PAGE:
A year ago the Treasury Department bragged about an analysis that claimed the government’s massive bank bailout in response to the 2008 financial crisis (TARP) would actually end up turning a $24 million profit.
At the time, Treasury Secretary Timothy Geithner said that while the government’s overriding objective was to “break the back of the financial crisis and save American jobs,” it didn’t hurt that the TARP investments in U.S. banks “delivered a significant profit for taxpayers.”
But TARP watchdogs disagree. A report by the Office of the Special Inspector General for the Troubled Asset Relief Program (SIGTARP) estimates TARP’s losses at $60 billion. “Taxpayers are still owed $118.5 billion (including $14 billion written off or otherwise lost),” and the SIG makes the point that nothing has really changed, no lessons have been learned, and this poses the possibility “of rushing out another massive bailout of the financial industry, i.e., TARP 2.0.”
The focus of the Wall Street Journal’s story on the TARP report is that 351 small banks still owe a total of $15 billion in TARP funds and these banks’ prospects for raising the money to payoff the government is dim. This is significant because the cost of TARP money increases from 5% to 9% after five years.
However, many of the small banks that did manage to pay back the TARP capital, did so with funds from the Small Business Lending Fund, a pool of $4 billion made available by the Small Business Jobs Act of 2010. Of course this Department of Treasury program was created to stimulate small business lending. But the pricing of funds, looks like just an opportunity for the banks to buy time with the hopes that the capital markets will eventually be friendlier. In other words another bail out. According to the Treasury website,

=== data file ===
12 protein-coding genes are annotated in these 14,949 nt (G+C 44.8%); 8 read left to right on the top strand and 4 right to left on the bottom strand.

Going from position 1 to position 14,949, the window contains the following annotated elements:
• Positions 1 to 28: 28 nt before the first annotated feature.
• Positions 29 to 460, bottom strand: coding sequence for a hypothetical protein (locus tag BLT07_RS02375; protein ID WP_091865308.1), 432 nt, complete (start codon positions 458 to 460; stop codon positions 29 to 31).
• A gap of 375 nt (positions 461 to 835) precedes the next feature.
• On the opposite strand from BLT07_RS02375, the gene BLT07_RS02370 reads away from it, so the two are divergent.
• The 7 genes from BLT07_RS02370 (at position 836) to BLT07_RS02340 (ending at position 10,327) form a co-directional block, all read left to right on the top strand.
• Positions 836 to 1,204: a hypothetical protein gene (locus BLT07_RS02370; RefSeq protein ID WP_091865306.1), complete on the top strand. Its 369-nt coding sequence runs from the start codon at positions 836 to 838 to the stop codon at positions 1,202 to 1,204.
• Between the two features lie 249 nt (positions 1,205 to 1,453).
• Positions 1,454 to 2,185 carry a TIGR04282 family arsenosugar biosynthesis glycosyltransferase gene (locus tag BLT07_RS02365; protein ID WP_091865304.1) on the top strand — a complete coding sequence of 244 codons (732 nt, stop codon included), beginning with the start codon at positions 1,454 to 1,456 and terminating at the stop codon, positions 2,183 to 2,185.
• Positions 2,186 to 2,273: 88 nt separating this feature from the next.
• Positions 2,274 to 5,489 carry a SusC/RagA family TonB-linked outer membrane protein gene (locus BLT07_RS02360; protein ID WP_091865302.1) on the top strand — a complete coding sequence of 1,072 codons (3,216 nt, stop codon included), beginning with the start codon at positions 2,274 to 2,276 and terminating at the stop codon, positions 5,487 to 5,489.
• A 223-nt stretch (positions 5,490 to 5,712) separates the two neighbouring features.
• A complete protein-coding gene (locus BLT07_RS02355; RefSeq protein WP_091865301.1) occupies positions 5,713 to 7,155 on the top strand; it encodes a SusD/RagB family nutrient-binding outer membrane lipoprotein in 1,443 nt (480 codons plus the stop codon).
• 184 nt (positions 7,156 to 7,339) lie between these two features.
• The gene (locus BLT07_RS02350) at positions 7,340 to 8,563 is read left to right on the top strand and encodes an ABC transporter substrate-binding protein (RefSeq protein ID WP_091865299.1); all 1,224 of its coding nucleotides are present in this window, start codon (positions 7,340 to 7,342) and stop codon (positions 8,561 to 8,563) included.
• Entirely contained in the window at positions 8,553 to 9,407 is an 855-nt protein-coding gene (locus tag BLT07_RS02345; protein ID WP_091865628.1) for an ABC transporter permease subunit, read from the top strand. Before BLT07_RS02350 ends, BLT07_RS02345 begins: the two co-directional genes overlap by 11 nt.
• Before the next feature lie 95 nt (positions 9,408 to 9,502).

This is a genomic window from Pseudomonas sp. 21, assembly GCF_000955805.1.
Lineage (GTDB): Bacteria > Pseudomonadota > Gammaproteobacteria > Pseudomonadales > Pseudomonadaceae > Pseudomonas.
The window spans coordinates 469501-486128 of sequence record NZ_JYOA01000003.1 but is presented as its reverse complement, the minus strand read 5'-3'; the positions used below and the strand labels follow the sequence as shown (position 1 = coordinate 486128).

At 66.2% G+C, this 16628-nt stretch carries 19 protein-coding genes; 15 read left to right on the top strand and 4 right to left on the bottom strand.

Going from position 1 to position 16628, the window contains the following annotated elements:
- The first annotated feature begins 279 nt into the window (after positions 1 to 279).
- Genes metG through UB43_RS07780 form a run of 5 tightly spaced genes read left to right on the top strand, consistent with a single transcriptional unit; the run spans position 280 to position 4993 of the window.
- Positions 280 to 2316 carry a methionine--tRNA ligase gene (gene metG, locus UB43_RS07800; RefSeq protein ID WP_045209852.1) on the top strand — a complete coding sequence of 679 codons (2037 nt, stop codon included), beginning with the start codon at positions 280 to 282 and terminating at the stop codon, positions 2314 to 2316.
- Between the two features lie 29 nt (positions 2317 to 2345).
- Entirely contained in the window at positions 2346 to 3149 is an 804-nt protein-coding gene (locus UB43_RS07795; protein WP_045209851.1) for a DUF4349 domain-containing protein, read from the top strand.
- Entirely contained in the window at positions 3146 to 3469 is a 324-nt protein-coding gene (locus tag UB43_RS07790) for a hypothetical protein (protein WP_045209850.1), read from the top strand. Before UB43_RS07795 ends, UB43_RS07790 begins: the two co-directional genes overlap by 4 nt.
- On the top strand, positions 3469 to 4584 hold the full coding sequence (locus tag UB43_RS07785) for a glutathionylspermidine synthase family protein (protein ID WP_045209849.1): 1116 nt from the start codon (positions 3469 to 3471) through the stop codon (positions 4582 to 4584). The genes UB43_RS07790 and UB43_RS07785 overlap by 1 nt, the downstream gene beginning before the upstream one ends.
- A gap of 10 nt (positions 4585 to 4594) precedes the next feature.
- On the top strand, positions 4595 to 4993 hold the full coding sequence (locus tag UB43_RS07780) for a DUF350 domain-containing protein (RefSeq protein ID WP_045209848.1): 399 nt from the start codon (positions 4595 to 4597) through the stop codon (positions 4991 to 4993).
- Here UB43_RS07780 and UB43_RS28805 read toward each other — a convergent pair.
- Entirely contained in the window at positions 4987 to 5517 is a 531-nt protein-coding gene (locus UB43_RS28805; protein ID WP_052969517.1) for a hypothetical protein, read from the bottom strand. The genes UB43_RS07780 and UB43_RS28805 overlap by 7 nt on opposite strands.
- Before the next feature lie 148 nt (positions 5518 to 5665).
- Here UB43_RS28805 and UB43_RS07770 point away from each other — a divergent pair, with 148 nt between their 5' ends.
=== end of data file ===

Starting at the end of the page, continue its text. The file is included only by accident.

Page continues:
The initial rate payable on SBLF capital is, at most, five percent, and the rate falls to one percent if a bank’s small business lending increases by ten percent or more. Banks that increase their lending by less than ten percent pay rates between two percent and four percent. If a bank’s lending does not increase in the first two years, however, the rate increases to seven percent, and after 4.5 years total, the rate for all banks increases to nine percent (if the bank has not already repaid the SBLF funding).
Treasury received 935 applications for SBLF money and funded 332 institutions. Of those 332 institutions, 137 banks used the SBLF funds to pay back the TARP money they owed. There were a few relatively large institutions that used the SBLF exit strategy. For instance, Western Alliance Bancorporation, a nearly $7 billion bank holding company traded on the NYSE, paid off $140 million in TARP plus a little more for warrants with complete funding from SBLF.
The SBLF program was closed on September 27 of last year and at that time 390 banks still owed TARP. Of those 390, 178 had applied for SBLF but were turned down. Many of these banks were turned down because they were delinquent on their TARP payments.
The report concluded that SBLF “culled a large number of the healthier community banks from TARP, leaving less-healthy banks in TARP that had less capital, had missed dividends, or, in many cases, were subject to enforcement actions by their regulators.”
Of the remaining 351 banks in TARP, a full 46% or 163 of them were delinquent on their payments to the Treasury. Of the 163, the vast majority, 116, had missed five or more payments.
So the “healthy” banks were able to secure a new bail out from Uncle Sam, to pay off the old bail out money, while the unhealthy banks, many that can’t pay the 5% coupons, will be expected to pay 9%.
SIGTARP knows these banks can’t make it without more government help and has recommended that possibly Treasury should renegotiate the TARP terms or that a clear TARP exit path be developed (presumably like SBLF).
Only a Treasury Secretary could call this a successful, profitable operation.